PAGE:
I wonder what the phrase May Day does for you? Does it remind you of Red Square, and the parades of terrifying nuclear hardware that used to haunt our childhoods? Does it speak of holidays, of Maypoles? The promise of summer? Dark rumours of pagan celebrations?
In the Anglican Church May Day is the Feast of St Philip and St James, the Apostles; in the Roman Catholic calendar the day belongs to St Joseph the Worker, a celebration instituted in 1955 by Pope Pius XII.
Traditionally though, in the Roman Catholic church this month is associated with Mary, the Mother of Jesus, and in many places statues of the Blessed Virgin are crowned with flowers, mayflowers if possible, and the whole month is dedicated to her.
I'm sensitive to the fact that some of my brothers and sisters at the more evangelical end of the spectrum could be feeling uncomfortable at this point, remembering that in the ancient Celtic calendar this is the feast of Beltane, the beginning of the pastoral summer season when the herds of livestock were led out to the summer pastures and mountain grazing lands, and so might be worrying about syncretism, Mariolatry, and other nightmares.
But think again. Mary is most certainly the Mother of Jesus; and in her own words, all generations will call her blessed. (Luke 1:48) What a charming custom to commemorate the utterly astonishing courage and faithfulness of a barely teenage girl who stood before the Angel of the Lord, in the face of surely the most terrifying promise ever heard, "The Holy Spirit will come upon you, and the power of the Most High will overshadow you; therefore the child to be born will be holy; he will be called Son of God..." and said, "Here am I, the servant of the Lord; let it be with me according to your word." (Luke 1:35,38) The very words cause the hair on the back of my neck to stand up.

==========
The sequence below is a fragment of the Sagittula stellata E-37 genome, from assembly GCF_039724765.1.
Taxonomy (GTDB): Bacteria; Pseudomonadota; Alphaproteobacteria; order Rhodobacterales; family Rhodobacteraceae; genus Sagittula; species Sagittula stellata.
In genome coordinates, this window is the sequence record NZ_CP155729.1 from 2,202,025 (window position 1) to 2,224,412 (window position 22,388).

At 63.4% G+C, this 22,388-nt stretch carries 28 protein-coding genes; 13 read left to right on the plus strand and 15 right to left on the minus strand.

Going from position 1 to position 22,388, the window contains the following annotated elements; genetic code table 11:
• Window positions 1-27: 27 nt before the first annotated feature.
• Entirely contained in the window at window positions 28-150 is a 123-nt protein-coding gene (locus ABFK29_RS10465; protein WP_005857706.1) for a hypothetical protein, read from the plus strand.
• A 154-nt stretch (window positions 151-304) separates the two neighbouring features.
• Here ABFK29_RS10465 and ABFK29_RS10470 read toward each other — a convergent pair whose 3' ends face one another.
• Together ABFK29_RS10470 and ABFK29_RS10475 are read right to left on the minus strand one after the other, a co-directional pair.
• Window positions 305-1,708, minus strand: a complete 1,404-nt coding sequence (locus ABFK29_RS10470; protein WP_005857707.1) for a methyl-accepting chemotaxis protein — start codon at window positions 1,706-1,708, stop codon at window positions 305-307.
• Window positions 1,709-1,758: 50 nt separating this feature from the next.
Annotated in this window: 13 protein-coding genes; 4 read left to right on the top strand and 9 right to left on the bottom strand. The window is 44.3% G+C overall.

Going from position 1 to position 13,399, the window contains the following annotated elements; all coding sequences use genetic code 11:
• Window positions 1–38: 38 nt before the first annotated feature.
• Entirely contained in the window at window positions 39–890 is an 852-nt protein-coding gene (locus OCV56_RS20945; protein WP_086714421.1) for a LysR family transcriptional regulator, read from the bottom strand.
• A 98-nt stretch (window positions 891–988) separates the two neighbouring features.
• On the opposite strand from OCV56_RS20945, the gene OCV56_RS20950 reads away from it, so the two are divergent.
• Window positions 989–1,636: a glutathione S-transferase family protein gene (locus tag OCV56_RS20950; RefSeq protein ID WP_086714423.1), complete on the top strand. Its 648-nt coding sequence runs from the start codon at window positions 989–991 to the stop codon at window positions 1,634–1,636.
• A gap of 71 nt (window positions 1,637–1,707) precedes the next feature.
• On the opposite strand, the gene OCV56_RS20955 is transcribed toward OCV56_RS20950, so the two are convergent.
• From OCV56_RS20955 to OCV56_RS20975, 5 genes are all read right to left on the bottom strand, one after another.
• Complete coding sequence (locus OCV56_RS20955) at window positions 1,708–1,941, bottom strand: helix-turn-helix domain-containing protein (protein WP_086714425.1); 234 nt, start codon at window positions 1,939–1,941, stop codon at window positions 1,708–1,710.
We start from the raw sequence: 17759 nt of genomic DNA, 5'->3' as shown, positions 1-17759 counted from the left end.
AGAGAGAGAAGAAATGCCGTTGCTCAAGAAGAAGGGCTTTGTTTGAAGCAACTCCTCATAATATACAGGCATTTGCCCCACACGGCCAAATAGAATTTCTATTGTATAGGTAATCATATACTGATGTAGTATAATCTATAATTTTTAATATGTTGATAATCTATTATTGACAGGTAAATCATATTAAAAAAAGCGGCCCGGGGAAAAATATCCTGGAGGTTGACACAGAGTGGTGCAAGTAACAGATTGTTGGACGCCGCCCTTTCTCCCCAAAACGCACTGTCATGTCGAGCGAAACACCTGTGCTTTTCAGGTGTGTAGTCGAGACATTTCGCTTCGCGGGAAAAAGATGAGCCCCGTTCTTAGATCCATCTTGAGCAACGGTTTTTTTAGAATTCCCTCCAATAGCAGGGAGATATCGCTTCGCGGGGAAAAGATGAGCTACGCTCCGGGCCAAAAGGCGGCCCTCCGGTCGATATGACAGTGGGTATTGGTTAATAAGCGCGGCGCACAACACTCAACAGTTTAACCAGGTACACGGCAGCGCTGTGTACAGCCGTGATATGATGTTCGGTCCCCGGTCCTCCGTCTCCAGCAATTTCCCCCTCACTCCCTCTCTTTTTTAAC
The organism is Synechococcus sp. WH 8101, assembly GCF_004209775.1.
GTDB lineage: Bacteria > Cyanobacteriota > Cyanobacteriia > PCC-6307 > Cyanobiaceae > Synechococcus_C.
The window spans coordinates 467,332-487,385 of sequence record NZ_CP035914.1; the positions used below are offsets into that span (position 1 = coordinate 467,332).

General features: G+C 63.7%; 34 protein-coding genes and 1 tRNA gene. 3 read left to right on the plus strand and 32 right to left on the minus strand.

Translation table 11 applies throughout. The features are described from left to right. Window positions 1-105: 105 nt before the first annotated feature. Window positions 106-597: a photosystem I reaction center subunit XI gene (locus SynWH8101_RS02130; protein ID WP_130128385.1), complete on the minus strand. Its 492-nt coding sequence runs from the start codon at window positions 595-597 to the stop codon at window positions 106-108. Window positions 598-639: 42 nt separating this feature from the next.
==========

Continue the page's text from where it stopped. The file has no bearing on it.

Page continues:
Jesus is, as the Creeds testify, "true God of true God" and Mary is his Mother. Don't we, at the very least, owe her our great affection, our most profound gratitude - for through her faithfulness our Saviour came rescue us from sin - and yes, our awe, that here was a young girl who willingly put herself and all her future into the hands of the living God, whose body was the earthly vessel that for nine long months carried the Son of God, and whose arms held him in all the humble fragility in which he'd been born?
"Mayday Mayday Mayday" is the distress call on VHF Channel 16 of vessels in "grave and imminent danger" at sea. It could well stand for the cry of fallen humanity, of the whole stricken Creation. This May Day, let us celebrate the one who stood before her Maker's angel, and by her submission answered that call, so that our Good Shepherd might lead us out by the path of the Cross to the green pastures of our new life in him.